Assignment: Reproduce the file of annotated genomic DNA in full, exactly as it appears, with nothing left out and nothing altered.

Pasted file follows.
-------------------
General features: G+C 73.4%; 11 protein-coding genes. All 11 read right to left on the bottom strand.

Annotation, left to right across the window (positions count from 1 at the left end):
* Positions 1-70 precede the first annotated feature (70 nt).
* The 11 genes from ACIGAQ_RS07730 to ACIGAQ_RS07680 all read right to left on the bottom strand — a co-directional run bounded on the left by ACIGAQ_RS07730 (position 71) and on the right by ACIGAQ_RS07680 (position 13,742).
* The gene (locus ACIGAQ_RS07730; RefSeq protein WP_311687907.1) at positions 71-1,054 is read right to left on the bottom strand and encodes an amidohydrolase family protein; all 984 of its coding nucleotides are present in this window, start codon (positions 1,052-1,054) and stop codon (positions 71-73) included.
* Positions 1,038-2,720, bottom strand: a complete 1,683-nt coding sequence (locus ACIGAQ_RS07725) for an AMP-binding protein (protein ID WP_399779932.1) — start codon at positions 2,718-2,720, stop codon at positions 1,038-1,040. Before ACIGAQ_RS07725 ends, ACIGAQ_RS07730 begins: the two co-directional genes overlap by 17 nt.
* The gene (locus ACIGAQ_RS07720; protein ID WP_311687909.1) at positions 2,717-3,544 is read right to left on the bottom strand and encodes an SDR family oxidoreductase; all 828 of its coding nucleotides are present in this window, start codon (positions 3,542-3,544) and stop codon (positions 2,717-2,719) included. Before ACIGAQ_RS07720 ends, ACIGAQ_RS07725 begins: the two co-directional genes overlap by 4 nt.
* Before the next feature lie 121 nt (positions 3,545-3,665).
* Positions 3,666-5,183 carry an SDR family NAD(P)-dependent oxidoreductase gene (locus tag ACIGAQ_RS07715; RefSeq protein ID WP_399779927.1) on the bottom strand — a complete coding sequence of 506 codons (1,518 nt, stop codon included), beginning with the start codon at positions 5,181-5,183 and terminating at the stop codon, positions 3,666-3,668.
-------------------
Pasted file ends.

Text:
General features: G+C 73.4%; 11 protein-coding genes. All 11 read right to left on the bottom strand.

Annotation, left to right across the window (positions count from 1 at the left end):
* Positions 1-70 precede the first annotated feature (70 nt).
* The 11 genes from ACIGAQ_RS07730 to ACIGAQ_RS07680 all read right to left on the bottom strand — a co-directional run bounded on the left by ACIGAQ_RS07730 (position 71) and on the right by ACIGAQ_RS07680 (position 13,742).
* The gene (locus ACIGAQ_RS07730; RefSeq protein WP_311687907.1) at positions 71-1,054 is read right to left on the bottom strand and encodes an amidohydrolase family protein; all 984 of its coding nucleotides are present in this window, start codon (positions 1,052-1,054) and stop codon (positions 71-73) included.
* Positions 1,038-2,720, bottom strand: a complete 1,683-nt coding sequence (locus ACIGAQ_RS07725) for an AMP-binding protein (protein ID WP_399779932.1) — start codon at positions 2,718-2,720, stop codon at positions 1,038-1,040. Before ACIGAQ_RS07725 ends, ACIGAQ_RS07730 begins: the two co-directional genes overlap by 17 nt.
* The gene (locus ACIGAQ_RS07720; protein ID WP_311687909.1) at positions 2,717-3,544 is read right to left on the bottom strand and encodes an SDR family oxidoreductase; all 828 of its coding nucleotides are present in this window, start codon (positions 3,542-3,544) and stop codon (positions 2,717-2,719) included. Before ACIGAQ_RS07720 ends, ACIGAQ_RS07725 begins: the two co-directional genes overlap by 4 nt.
* Before the next feature lie 121 nt (positions 3,545-3,665).
* Positions 3,666-5,183 carry an SDR family NAD(P)-dependent oxidoreductase gene (locus tag ACIGAQ_RS07715; RefSeq protein ID WP_399779927.1) on the bottom strand — a complete coding sequence of 506 codons (1,518 nt, stop codon included), beginning with the start codon at positions 5,181-5,183 and terminating at the stop codon, positions 3,666-3,668.